Last weekend was Gay Pride in San Francisco. Now, I know that they have Gay Pride celebrations in other cities, but Pride was born here in my neck of the woods — and yet, I’ve never been there to celebrate. So this year, I lost my Gay Pride virginity. Matt, Siena and I showed up for the Gay Pride festival at the Civic Center, the Dyke March at Dolores Park, and the Gay Pride parade down Market Street.
I probably grew up like many of you when it comes to all things homosexual. I was raised to think that homosexuality was a sin and that gays could be reformed, if only they accepted Jesus Christ as their personal lord and savior. So when one of my dear friends in college informed me that she couldn’t hang out with me any more because she was secretly in the closet and madly in love with me, it totally freaked me out.
But I’ve evolved since then. Half of my best friends are gay, and many of my patients are lesbians and post sex-change transsexuals. These people are some of the Pinkest people I know. They OWN who they are, even when it means being judged by their families, their employers, their friends, and society at large. I think it takes so much courage to live out loud (and really let your freak flag fly!).
Way out of the closet
We were staying at a friend’s house in the Castro, where the rainbow flags fly high from most of the neighbors’ houses and the party was rocking right down the street, and where the hot, buff security guards wore thigh-high striped tights and pink tutus. Lady Gaga blared from loudspeakers and people came way out of the closet. T-shirts read “Can’t Think Straight” and “I Can See Queerly Now” and (this one made me smile) “I LOVE PINK.”
One stage sported topless middle-aged women demonstrating self breast exams and breast cancer awareness. Another showed men in thongs dancing like nobody was watching. The Gay Pride parade, led by The Color Purple author Alice Walker as Grand Marshall, featured gay cheerleaders kicking, flipping, and pom-poming, San Francisco mayor Gavin Newsom shaking hands and high-fiving, and a float full of trannies bedazzled in their finest.
As you can imagine, repealing Proposition 8, which outlaws gay marriage in California, got a lot of attention. Those who managed to get married before Prop 8 (or went elsewhere for a ceremony) walked hand in hand, holding signs showing how long they had been married. One gay couple boasted a 44 year marriage, and the crowd went wild when they walked by.
We belong together
The highlight of the Gay Pride weekend for me was when a flash mob broke out on the steps of the civic center, dancing away to “We Belong Together” from Grease. (Our very own new Editor-in-Pink Lauren Nagel was among the dancers and the video went viral after being posted on Huffington Post!)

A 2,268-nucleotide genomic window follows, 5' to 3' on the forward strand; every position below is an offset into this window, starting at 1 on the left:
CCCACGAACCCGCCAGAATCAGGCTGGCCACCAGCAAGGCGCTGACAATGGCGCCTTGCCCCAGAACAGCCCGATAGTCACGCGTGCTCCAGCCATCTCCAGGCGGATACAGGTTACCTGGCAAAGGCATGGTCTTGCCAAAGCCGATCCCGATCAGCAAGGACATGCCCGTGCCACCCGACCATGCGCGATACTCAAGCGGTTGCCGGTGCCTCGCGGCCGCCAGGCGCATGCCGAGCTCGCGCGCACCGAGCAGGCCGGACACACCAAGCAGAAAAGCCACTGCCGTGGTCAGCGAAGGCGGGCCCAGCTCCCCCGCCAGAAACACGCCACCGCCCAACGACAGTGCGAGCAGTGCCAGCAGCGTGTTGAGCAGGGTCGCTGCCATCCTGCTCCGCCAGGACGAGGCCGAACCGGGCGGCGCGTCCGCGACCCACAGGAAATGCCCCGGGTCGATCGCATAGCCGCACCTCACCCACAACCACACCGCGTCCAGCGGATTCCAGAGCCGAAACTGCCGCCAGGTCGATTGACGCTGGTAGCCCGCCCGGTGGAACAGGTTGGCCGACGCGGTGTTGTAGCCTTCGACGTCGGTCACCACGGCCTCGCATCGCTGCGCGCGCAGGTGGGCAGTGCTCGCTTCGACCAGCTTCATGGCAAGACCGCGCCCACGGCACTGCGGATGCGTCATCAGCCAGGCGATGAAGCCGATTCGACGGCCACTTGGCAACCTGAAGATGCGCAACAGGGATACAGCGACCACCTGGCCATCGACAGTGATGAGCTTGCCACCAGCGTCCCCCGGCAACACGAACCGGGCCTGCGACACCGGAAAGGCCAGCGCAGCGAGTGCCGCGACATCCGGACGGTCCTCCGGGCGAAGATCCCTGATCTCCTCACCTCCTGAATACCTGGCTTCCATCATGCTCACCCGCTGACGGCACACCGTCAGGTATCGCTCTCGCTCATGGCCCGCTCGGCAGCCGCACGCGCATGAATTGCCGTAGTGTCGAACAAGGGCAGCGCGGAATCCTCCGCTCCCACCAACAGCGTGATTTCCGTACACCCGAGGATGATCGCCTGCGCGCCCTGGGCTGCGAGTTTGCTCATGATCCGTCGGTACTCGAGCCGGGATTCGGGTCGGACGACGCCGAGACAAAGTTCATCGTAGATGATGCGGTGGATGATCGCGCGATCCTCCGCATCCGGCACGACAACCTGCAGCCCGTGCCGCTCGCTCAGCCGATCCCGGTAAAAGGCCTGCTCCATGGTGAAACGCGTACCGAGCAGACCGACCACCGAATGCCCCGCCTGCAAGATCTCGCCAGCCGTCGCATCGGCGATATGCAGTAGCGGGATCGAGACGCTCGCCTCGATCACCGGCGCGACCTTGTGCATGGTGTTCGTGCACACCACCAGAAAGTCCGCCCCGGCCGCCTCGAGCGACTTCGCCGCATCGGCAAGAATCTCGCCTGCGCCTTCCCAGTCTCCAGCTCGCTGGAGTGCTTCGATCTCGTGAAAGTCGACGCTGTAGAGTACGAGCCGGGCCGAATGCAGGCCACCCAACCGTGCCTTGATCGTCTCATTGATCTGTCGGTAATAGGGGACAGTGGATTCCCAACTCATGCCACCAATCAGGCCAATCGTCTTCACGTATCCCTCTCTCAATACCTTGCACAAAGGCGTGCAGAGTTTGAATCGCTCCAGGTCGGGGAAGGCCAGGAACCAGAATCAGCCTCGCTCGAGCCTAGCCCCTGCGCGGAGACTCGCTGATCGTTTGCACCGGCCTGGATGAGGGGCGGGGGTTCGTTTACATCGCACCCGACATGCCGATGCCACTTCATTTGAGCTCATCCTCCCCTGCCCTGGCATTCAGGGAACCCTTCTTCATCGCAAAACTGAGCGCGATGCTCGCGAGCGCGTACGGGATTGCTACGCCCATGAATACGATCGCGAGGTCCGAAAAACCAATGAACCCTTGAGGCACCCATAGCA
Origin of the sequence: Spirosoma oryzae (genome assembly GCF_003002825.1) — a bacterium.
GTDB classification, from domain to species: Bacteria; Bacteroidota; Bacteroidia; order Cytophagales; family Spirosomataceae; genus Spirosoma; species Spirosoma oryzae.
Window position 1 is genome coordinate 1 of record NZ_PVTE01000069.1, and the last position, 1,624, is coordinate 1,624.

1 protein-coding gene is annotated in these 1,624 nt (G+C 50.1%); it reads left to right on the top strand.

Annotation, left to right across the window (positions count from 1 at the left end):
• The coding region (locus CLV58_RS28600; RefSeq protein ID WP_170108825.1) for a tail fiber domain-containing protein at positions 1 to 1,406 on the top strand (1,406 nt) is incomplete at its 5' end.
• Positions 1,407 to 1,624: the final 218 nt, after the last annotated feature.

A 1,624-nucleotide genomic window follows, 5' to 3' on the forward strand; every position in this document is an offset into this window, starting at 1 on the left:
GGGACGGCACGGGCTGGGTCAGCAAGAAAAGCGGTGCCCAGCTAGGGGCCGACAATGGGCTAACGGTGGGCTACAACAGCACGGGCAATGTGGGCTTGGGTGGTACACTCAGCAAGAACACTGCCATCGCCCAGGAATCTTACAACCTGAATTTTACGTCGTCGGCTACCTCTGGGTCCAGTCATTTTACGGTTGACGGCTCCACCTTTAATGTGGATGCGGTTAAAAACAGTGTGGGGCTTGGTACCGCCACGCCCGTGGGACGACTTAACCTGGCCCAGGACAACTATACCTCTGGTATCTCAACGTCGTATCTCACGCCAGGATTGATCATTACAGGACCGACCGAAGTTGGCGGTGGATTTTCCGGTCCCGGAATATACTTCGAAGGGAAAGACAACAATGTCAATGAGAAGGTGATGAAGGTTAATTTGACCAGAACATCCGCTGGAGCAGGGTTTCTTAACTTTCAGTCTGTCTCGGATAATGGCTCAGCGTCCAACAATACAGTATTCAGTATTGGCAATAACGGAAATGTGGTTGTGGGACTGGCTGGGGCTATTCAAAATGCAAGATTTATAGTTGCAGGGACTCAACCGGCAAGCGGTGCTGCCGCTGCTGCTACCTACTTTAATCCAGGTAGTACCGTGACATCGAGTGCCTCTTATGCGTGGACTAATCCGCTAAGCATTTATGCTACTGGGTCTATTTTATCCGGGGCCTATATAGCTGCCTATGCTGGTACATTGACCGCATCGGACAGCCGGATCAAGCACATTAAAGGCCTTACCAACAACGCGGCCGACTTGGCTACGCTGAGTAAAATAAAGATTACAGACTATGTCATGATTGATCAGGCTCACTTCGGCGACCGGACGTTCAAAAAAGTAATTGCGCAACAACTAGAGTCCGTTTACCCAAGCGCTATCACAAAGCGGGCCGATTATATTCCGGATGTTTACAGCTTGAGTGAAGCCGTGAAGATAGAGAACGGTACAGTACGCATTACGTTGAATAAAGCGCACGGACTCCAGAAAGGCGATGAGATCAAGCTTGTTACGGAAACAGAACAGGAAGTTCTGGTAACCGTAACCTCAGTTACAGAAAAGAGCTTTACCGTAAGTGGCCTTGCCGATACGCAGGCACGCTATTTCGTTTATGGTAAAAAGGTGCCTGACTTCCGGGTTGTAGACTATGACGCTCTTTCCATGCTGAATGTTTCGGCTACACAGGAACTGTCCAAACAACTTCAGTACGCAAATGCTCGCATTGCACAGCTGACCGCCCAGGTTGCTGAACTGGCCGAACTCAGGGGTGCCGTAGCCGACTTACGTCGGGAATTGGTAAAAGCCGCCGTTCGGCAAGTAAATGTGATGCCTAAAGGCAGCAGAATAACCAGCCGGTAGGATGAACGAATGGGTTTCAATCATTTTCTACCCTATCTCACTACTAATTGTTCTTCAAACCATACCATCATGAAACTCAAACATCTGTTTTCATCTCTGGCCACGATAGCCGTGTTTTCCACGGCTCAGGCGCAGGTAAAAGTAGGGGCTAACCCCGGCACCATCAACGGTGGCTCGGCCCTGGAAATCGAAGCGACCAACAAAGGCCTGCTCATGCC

My four year old Siena high-fived women in pink boas and men in pink tutus, while shaking her booty to Barbara Streisand tunes. She asked me what gay means, and I told her that it means boys love boys and girls love girls. Her response: “Well, I love Kate (her best friend).” I just nodded. Yes, the way I see it, love is good — no matter how you slice it.
A Society based on love, acceptance, and equality
I can’t imagine how hard it must be for the homosexuals of the world who live a life in the closet, but those at the Gay Pride festivities were definitely out – and proud of it. And I say, more power to ‘em! I think gay rights are the last hold-out of the civil rights movement, and I can’t wait to see the day when gays are granted the same rights as everyone else. Why should they be any different? I trust that the day will come when our country’s desire for a society based on love, acceptance, and equality will outweigh our tendencies towards hatred, judgment, and fear. Gay marriage will be legal everywhere, and gays won’t have to hide in the closet to be accepted in their homes, their workplaces, the military, or anywhere else.
Until that day comes, I’m here, in support of our brother and sisters who just happen to love those of the same sex.
What do you think? Are you in support of gay rights? Would you go to a Gay Pride parade? Do you raise your children to accept those who are different? Can you view the gay people in your life as equal, lovable, authentic people deserving of all the same love and civil rights as everyone else? Can you use your magical eyes to see beyond the masks we may wear, into the hearts of those who may be different than you are? Are you gay? Are you able to OWN it? Do tell…